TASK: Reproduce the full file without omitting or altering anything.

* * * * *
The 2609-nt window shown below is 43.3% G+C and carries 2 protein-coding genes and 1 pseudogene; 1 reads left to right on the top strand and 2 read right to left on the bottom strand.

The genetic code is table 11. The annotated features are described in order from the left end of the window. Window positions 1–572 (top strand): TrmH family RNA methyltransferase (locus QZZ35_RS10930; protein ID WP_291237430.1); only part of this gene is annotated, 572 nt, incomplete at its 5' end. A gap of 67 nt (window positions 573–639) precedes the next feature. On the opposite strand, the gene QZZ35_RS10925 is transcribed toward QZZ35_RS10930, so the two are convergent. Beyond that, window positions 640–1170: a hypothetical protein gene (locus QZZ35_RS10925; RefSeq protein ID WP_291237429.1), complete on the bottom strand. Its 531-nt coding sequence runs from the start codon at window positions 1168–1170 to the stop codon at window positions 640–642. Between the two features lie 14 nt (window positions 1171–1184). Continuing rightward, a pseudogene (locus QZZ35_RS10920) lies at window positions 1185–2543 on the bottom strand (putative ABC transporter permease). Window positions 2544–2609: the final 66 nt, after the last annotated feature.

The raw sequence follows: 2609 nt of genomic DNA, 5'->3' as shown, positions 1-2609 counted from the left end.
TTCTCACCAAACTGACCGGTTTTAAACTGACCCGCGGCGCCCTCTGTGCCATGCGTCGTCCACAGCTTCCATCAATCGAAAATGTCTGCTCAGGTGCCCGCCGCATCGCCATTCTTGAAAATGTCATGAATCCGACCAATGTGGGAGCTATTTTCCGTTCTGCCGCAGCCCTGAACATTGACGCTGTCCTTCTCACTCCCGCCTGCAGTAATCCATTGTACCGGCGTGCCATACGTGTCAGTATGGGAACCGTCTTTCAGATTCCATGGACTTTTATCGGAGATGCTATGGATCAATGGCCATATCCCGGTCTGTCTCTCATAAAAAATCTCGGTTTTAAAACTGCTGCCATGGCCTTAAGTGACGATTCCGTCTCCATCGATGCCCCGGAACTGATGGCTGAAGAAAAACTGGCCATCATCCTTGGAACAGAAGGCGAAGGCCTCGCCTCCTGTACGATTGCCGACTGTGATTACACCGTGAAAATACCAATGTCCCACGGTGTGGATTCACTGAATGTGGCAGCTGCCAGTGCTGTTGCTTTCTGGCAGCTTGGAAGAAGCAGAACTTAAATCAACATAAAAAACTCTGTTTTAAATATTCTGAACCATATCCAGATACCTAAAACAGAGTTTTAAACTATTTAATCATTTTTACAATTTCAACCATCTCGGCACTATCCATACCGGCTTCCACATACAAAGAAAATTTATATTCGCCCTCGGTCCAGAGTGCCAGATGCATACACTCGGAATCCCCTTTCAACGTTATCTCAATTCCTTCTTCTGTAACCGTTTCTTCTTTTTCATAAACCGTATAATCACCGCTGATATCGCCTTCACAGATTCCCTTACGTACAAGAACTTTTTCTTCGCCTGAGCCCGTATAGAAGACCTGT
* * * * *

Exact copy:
The 2609-nt window shown below is 43.3% G+C and carries 2 protein-coding genes and 1 pseudogene; 1 reads left to right on the top strand and 2 read right to left on the bottom strand.

The genetic code is table 11. The annotated features are described in order from the left end of the window. Window positions 1–572 (top strand): TrmH family RNA methyltransferase (locus QZZ35_RS10930; protein ID WP_291237430.1); only part of this gene is annotated, 572 nt, incomplete at its 5' end. A gap of 67 nt (window positions 573–639) precedes the next feature. On the opposite strand, the gene QZZ35_RS10925 is transcribed toward QZZ35_RS10930, so the two are convergent. Beyond that, window positions 640–1170: a hypothetical protein gene (locus QZZ35_RS10925; RefSeq protein ID WP_291237429.1), complete on the bottom strand. Its 531-nt coding sequence runs from the start codon at window positions 1168–1170 to the stop codon at window positions 640–642. Between the two features lie 14 nt (window positions 1171–1184). Continuing rightward, a pseudogene (locus QZZ35_RS10920) lies at window positions 1185–2543 on the bottom strand (putative ABC transporter permease). Window positions 2544–2609: the final 66 nt, after the last annotated feature.

The raw sequence follows: 2609 nt of genomic DNA, 5'->3' as shown, positions 1-2609 counted from the left end.
TTCTCACCAAACTGACCGGTTTTAAACTGACCCGCGGCGCCCTCTGTGCCATGCGTCGTCCACAGCTTCCATCAATCGAAAATGTCTGCTCAGGTGCCCGCCGCATCGCCATTCTTGAAAATGTCATGAATCCGACCAATGTGGGAGCTATTTTCCGTTCTGCCGCAGCCCTGAACATTGACGCTGTCCTTCTCACTCCCGCCTGCAGTAATCCATTGTACCGGCGTGCCATACGTGTCAGTATGGGAACCGTCTTTCAGATTCCATGGACTTTTATCGGAGATGCTATGGATCAATGGCCATATCCCGGTCTGTCTCTCATAAAAAATCTCGGTTTTAAAACTGCTGCCATGGCCTTAAGTGACGATTCCGTCTCCATCGATGCCCCGGAACTGATGGCTGAAGAAAAACTGGCCATCATCCTTGGAACAGAAGGCGAAGGCCTCGCCTCCTGTACGATTGCCGACTGTGATTACACCGTGAAAATACCAATGTCCCACGGTGTGGATTCACTGAATGTGGCAGCTGCCAGTGCTGTTGCTTTCTGGCAGCTTGGAAGAAGCAGAACTTAAATCAACATAAAAAACTCTGTTTTAAATATTCTGAACCATATCCAGATACCTAAAACAGAGTTTTAAACTATTTAATCATTTTTACAATTTCAACCATCTCGGCACTATCCATACCGGCTTCCACATACAAAGAAAATTTATATTCGCCCTCGGTCCAGAGTGCCAGATGCATACACTCGGAATCCCCTTTCAACGTTATCTCAATTCCTTCTTCTGTAACCGTTTCTTCTTTTTCATAAACCGTATAATCACCGCTGATATCGCCTTCACAGATTCCCTTACGTACAAGAACTTTTTCTTCGCCTGAGCCCGTATAGAAGACCTGT